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Peter Harrison LINDERT

economist

Peter Harrison LINDERT, economist in the field of Economic History; International Economics; Demographic Economics. NDEA Fellow Econometrics and Quantitative Techniques, 5; Ford Doctoral Fellow, 1965-1966; Scholar, Brookings Institute, Institution, 1965-1966; Distinguished Speaker Exchange Program, People’s Republic China.

Background

LINDERT, Peter Harrison was born in 1940 in Minneapolis, Minnesota, United States of America.

Education

Bachelor of Arts Princeton University, 1962. Doctor of Philosophy Cornell University, 1967.

Career

Management Intern, Office International Affairs, United States Treasury, 1963, 1964. Assistant Professor, Association Professor of Economics, University Wisconsin, 1966-1978. Visiting Lector, University Essex, England, 1969-1970, University of Cambridge, Cambridge, United Kingdom, 1978.

Professor of Economics, University California Davis, since 1978. Editor, Exp lor. Economics History, 1971-1973. Editorial Board, Journal of Economic History, 1979.

Co-editor, Research Popular Economics, 1980-1982.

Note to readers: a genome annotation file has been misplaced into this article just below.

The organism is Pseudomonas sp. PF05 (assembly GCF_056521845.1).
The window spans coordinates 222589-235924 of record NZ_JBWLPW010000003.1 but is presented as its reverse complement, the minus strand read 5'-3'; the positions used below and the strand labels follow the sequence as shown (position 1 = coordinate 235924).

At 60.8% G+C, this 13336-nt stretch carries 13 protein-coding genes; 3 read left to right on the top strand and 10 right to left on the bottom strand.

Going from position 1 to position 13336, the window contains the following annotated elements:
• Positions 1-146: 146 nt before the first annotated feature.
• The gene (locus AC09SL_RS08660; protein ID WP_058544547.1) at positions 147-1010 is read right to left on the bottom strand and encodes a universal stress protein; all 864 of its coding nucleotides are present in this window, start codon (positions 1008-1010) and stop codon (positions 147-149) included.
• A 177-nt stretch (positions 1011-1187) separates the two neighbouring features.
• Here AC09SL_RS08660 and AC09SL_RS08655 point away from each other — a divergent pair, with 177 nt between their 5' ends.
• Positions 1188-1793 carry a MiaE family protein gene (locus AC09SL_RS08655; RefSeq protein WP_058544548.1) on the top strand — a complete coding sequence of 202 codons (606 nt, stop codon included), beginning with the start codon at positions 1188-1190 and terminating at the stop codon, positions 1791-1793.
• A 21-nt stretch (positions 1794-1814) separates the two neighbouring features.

Achievements

  • NDEA Fellow Econometrics and Quantitative Techniques, 5. Ford Doctoral Fellow, 1965-1966. Scholar, Brookings Institute, Institution, 1965-1966.

    Distinguished Speaker Exchange Program, People’s Republic China.

Works

Views

International monetary problems were the focus of my doctoral thesis and an early article. By 1978 the interest in international economics had been channelled into revising editions of the leading texts in this field, jointly with C. P. Kindleberger, until the forthcoming solo 1986 edition. Meanwhile, the joy of economic history brought forays into a wide range of topics, including the appraisal of industrial entrepreneurship and the determinants of land scarcity.

A large project on the economic dimensions of fertility in the mid-1970s brought reinterpretations of the fertility-inequality link and a new method for defining and measuring the relative cost of an extra child. Since the late 1970s, two large projects on the history of inequality, in collaboration with J. G. Williamson, have produced books and articles on American and British inequality trends since the 17th century. These combined fresh data-mining and basic reinterpretations of the timing and causes of inequality movements. One byproduct of the British inequality project was a recasting of the long debate over English workers’ well-being during the industrial revolution.

Research interests are now shifting toward more contemporary macroeconomic policy issues, though past wanderlust will surely continue.